Oil prices continued to skyrocket on Tuesday as Russia’s military ramped up its assault on Ukraine’s capital city of Kyiv, with US West Texas Intermediate crude surging to seven-year highs of around $105 per barrel amid fears that the conflict could further disrupt a tight global energy market.
US oil benchmark West Texas Intermediate crude jumped nearly 10% to around $105 per barrel on Tuesday, its highest level since July 2014, while international benchmark Brent crude gained 8.3% to trade at over $106 per barrel.
The International Energy Agency held a meeting with energy officials from around the globe on Tuesday to discuss how IEA members “can play a role in stabilizing energy markets,” with member countries agreeing to release 60 million barrels of oil from their strategic reserves to help offset the impact of the Russia-Ukraine conflict.
While the United States and Western allies have now unleashed severe economic sanctions against Russia for its military aggression, most countries have been so far reluctant to target the country with tough energy sanctions.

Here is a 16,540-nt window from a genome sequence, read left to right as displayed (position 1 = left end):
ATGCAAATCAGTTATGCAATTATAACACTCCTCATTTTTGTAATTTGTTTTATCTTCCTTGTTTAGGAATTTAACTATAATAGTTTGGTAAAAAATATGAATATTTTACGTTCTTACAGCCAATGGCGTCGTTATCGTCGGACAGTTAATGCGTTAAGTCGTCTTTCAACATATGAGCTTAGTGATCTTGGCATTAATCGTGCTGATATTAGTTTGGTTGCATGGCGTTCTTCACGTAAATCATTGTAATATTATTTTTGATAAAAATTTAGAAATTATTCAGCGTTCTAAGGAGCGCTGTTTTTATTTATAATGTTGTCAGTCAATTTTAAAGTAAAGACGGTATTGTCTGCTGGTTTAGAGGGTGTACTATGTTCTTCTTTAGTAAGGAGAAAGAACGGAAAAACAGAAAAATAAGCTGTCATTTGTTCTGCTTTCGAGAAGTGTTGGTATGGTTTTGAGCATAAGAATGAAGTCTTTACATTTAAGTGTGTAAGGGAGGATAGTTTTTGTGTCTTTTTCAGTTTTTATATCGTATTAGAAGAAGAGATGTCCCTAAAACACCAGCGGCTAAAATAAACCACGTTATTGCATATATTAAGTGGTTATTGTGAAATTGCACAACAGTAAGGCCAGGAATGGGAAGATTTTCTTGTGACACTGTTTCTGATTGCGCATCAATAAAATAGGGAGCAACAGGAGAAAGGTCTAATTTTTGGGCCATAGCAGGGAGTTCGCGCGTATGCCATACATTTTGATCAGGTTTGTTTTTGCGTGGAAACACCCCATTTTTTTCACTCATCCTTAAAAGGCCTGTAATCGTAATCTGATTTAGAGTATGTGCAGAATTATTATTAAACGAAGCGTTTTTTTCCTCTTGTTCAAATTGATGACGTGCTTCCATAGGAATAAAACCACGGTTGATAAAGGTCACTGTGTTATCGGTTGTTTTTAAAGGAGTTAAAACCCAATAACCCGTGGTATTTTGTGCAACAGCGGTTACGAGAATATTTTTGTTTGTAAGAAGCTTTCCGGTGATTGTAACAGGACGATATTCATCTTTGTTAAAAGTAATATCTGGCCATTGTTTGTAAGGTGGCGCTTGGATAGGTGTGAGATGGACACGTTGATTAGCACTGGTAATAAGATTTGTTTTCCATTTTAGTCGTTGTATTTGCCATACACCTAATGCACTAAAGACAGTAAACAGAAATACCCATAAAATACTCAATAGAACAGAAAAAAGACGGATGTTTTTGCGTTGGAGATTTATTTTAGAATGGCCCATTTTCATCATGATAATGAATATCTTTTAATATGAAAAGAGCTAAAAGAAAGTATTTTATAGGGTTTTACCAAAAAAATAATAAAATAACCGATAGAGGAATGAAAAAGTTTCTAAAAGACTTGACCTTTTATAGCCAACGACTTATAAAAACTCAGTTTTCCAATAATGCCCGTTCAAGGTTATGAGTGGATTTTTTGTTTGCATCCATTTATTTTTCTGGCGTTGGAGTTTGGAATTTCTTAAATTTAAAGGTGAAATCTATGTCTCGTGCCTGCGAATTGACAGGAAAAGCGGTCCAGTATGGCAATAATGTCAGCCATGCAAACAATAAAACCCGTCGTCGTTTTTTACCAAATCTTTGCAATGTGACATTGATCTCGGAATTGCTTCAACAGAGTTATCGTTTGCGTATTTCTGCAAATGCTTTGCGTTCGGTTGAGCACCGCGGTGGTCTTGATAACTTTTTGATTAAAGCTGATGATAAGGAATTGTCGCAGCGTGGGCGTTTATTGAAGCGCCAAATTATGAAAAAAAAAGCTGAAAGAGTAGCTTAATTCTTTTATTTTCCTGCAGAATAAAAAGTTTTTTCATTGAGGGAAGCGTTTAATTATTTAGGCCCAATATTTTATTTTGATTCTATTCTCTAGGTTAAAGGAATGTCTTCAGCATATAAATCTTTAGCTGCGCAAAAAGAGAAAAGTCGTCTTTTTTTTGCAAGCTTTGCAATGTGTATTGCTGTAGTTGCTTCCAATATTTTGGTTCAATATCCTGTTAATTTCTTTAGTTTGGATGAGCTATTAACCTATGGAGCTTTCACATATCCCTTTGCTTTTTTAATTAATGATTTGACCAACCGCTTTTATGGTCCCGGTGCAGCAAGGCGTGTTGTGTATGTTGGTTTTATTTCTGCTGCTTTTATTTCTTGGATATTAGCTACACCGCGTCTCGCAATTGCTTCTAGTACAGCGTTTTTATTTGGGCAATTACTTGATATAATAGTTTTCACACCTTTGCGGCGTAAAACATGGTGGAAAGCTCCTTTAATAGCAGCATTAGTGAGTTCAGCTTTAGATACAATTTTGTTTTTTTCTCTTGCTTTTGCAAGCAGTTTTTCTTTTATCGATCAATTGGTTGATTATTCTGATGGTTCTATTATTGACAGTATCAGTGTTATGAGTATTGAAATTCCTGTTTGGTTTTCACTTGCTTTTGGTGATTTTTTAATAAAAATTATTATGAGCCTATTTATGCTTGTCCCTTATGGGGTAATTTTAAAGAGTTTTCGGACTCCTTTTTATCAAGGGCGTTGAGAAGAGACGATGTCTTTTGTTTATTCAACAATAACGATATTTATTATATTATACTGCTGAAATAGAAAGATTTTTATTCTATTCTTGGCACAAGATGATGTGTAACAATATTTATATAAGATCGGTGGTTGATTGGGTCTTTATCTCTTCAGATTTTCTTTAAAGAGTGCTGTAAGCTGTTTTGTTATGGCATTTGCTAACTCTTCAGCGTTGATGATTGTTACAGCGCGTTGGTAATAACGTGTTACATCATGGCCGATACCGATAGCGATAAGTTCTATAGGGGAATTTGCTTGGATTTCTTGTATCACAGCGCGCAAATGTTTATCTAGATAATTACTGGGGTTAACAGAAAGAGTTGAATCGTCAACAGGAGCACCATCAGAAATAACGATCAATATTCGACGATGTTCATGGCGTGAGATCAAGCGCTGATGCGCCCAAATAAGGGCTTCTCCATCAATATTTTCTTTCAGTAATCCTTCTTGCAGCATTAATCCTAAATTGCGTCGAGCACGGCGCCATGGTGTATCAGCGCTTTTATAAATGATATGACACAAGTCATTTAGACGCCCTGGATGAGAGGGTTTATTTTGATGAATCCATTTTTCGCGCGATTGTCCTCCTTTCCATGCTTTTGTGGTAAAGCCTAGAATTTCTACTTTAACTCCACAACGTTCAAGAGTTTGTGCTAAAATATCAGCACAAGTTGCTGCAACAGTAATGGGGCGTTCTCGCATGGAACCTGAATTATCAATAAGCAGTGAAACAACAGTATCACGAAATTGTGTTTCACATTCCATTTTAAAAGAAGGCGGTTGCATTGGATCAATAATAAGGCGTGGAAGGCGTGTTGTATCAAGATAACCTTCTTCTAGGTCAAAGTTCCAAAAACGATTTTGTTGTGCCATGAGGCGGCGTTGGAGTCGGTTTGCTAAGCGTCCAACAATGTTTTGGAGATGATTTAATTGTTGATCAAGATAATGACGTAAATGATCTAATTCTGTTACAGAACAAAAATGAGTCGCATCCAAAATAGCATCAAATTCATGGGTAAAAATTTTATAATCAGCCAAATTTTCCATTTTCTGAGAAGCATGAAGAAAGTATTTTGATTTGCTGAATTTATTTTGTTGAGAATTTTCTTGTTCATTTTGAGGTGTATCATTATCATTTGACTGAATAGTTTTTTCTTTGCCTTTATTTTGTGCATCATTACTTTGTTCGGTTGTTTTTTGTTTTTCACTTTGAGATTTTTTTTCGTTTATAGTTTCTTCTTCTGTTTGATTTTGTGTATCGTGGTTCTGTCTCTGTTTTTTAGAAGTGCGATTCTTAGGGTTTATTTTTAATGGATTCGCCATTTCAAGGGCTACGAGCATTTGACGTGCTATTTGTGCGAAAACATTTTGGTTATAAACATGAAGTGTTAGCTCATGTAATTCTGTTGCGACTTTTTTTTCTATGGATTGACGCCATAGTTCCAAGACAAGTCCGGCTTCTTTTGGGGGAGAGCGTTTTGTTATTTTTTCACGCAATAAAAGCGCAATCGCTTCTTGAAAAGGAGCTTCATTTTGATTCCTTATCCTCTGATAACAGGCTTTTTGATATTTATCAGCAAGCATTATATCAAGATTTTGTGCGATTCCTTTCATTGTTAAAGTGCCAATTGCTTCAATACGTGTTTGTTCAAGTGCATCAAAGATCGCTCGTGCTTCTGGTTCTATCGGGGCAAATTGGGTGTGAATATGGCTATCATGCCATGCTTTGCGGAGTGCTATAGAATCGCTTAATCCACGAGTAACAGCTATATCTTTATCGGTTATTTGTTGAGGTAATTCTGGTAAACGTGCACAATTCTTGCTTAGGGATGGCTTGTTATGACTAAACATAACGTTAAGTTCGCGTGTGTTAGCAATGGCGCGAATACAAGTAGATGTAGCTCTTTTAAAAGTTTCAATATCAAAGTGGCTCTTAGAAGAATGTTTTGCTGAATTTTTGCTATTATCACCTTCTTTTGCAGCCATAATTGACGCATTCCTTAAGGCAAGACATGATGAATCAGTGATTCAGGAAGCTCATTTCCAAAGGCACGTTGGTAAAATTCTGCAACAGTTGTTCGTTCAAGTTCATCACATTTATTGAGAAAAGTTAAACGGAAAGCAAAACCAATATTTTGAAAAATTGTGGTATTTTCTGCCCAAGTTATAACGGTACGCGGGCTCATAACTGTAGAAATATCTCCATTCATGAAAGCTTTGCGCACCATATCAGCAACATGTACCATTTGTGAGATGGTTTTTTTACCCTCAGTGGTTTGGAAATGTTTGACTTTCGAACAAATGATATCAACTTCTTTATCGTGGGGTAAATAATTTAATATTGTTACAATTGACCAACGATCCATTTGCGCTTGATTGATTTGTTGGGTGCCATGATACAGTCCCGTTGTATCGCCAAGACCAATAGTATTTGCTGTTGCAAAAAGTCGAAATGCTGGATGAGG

Analysts fear that if Russia’s energy exports get disrupted, either due to a prolonged conflict with Ukraine or a new round of harsher Western sanctions, then global energy markets could face a supply shock, as Russia is the world’s second-largest oil producer and a major natural gas provider for Europe.
Canada on Monday became the first country to target Russia’s energy markets directly by banning oil imports, and although other Western allies are yet to follow suit, signs of disruptions in Russian oil exports are already showing, according to analysts.
“Current oil price differentials are reflecting a clear unwillingness to take Russian crude,” JPMorgan said in a note to clients Tuesday, adding that “key European financiers to commodity trade houses have already begun curbing financing for commodities trades, and Chinese banks are also pulling back.”